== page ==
Congressional Leaders Share Transportation Priorities

Four key Congressional leaders outlined some of their current and future transportation focus areas at the 2024 Washington Briefing held by the American Association of State Highway and Transportation Officials in Washington, D.C.

[Above photo by AASHTO]

Sen. Shelley Moore Capito (R-WV) – ranking member on the Senate Committee on Environment and Public Works – emphasized that the funding from the Infrastructure Investment and Jobs Act or IIJA is helping deliver “amazing” success.

“We are seeing great progress at the state level,” she said in her remarks. “We worked hard to compromise so we had a robust [bill] that satisfied our transportation infrastructure needs, preserving as much formula funding as we could. And we ended up voting it out of committee unanimously – I really think that indicates it is good policy.”

That being said, Sen. Capito said she hopes to spur similar progress on the implementation of One Federal Decision reforms to help speed up project delivery timelines.

“We thought implementation of One Federal Decision would be a ‘panacea of greatness’ but it is not panning out that way,” she said. “It is rolling out slower and has been a bit of a disappointment. We need to make sure we get that right.”

Sen. Capito added that she is also aware of issues with the slow disbursements from discretionary grant programs created by the IIJA, but hopes to work that out as work begins on the next surface transportation reauthorization package. “We need to look at what is working and what is not with those discretionary grant programs.”

Sen. Tom Carper (D-DE), chair of the EPW committee, described the IIJA as “one of the most meaningful legislative packages we’ve passed in our lifetime” and stressed that such “bipartisan solutions are lasting solutions” when it comes to infrastructure investment.

Sen. Carper – who is retiring from Congress following the end of his term in 2024 – also noted that progress will continue to be made on upgrading the nation’s transportation system despite the pressures of inflation, material shortages, and workforce scarcity.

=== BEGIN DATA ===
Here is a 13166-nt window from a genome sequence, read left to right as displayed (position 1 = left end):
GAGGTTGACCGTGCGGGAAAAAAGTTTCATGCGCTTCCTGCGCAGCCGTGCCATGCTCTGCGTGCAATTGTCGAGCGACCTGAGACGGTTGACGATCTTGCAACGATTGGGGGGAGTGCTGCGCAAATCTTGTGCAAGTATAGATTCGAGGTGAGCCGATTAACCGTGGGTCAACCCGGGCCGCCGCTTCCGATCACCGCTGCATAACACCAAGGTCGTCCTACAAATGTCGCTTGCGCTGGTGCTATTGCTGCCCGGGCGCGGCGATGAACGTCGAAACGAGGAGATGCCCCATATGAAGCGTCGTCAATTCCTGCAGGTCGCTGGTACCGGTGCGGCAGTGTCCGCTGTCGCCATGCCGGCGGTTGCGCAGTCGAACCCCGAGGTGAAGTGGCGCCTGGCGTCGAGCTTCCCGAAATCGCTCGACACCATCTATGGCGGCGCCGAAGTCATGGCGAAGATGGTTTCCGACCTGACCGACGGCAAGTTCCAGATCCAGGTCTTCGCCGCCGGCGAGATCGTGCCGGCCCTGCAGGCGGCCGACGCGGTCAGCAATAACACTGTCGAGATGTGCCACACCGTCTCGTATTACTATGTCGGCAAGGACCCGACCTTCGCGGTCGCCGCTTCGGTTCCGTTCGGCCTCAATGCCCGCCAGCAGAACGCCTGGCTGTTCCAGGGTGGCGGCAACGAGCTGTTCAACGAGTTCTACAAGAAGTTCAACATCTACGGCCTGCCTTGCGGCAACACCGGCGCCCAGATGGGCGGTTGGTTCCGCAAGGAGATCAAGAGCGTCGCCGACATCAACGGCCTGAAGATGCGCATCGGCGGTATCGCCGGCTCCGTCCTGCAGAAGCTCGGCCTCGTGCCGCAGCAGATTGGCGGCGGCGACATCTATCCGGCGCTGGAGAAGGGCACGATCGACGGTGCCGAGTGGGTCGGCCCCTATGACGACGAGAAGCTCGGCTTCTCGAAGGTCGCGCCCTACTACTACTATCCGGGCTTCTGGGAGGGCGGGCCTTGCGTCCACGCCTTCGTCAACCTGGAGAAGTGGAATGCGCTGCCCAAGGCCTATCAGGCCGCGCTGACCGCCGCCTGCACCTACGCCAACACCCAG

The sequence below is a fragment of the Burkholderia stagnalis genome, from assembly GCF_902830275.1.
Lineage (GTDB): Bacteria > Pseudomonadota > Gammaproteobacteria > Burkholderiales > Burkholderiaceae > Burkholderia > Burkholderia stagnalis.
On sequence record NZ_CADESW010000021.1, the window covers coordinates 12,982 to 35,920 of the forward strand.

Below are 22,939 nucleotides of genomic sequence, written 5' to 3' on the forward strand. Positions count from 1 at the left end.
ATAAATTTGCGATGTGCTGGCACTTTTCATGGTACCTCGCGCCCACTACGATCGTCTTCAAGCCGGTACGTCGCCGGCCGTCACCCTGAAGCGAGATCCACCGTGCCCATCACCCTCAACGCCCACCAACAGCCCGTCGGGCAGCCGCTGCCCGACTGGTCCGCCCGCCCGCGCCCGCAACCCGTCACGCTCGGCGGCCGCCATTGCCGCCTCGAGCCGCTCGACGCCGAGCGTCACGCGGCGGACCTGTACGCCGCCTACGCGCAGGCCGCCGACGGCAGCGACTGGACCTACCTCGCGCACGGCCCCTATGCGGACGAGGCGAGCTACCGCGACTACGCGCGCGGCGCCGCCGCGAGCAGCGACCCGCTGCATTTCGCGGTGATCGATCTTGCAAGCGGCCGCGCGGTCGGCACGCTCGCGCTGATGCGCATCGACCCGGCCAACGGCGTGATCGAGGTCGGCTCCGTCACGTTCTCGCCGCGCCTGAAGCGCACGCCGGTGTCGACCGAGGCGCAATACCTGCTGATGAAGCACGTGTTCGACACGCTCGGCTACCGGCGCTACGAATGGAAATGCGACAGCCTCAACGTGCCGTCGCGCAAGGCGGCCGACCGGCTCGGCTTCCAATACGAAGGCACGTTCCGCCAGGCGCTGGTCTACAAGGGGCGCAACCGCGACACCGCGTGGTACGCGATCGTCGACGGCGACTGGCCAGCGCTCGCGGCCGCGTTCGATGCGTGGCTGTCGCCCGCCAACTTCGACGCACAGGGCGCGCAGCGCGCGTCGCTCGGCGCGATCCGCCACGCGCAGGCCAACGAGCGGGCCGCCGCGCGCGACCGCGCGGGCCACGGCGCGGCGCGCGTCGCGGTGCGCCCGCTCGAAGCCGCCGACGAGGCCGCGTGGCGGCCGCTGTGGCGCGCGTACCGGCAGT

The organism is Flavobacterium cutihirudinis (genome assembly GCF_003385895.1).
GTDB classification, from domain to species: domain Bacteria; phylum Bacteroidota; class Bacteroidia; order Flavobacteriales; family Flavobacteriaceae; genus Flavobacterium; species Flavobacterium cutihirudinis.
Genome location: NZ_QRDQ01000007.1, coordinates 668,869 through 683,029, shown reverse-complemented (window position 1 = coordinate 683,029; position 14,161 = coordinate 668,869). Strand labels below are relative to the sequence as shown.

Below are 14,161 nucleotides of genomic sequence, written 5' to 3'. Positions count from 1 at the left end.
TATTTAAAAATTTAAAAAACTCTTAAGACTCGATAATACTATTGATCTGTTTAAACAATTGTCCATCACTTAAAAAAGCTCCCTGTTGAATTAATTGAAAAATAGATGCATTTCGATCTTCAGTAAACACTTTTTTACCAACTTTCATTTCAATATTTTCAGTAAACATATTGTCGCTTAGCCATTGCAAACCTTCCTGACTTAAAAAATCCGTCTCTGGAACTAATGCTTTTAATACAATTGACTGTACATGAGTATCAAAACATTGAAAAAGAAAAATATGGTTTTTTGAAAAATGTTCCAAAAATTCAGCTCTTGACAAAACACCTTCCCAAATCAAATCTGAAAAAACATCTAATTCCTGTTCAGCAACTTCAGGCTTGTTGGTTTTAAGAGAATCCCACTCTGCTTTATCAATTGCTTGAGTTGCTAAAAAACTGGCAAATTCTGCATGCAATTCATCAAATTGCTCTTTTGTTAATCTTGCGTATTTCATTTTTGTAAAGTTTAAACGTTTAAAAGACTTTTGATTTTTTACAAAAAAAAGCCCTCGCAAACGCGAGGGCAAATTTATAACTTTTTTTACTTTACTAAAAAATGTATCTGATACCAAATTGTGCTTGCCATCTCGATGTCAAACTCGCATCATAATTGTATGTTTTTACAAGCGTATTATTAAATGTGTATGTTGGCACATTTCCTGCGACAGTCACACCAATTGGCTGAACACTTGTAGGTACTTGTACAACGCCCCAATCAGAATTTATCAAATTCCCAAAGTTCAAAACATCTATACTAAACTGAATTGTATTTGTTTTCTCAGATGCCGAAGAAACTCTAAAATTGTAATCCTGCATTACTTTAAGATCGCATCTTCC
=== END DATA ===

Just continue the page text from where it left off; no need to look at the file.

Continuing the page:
“There is much we can complain about around our country and the world – but in adversity there lies great opportunity and there is great opportunity here,” he said. “Can we do better? Sure we can do better. The best days for our country lie ahead.”

However, Rep. Sam Graves (R-MO), chair of the House of Representatives Committee on Transportation and Infrastructure, cautioned that the sheer funding amount of the IIJA at $1.2 trillion requires continued careful oversight by Congress.

“The amount of money we are pushing out opens up opportunities for abuse in the process; we’re working to keep that to a minimum,” he said.

Rep. Rick Larsen (D-WA), ranking member of the House T&I committee, stressed to state departments of transportation attending the briefing that they must communicate the value of what the IIJA is providing in terms of funding to their respective Congressional delegations.

“You really need to talk about it now with your members of Congress, whether or not they voted for it,” he said. “If want this kind of funding again, you need to communicate with your members of Congress what these funds are doing – this is a victory, and you need to put the meat on the bones. Because state DOTs have great power to shape the transformation of transportation over the next several years.”

Like Sen. Carper , Sen. Capito, and Rep. Graves, Rep. Larsen praised the bipartisanship nature of past and present transportation infrastructure work going on in Congress.

“We are getting socialized to the idea that we are going to do this again,” he explained. “In this committee, we’ve been pretty bipartisan – and though next year it will be a new Congress, we want that to continue – we want to be and island of partnership in sea of partisanship.”

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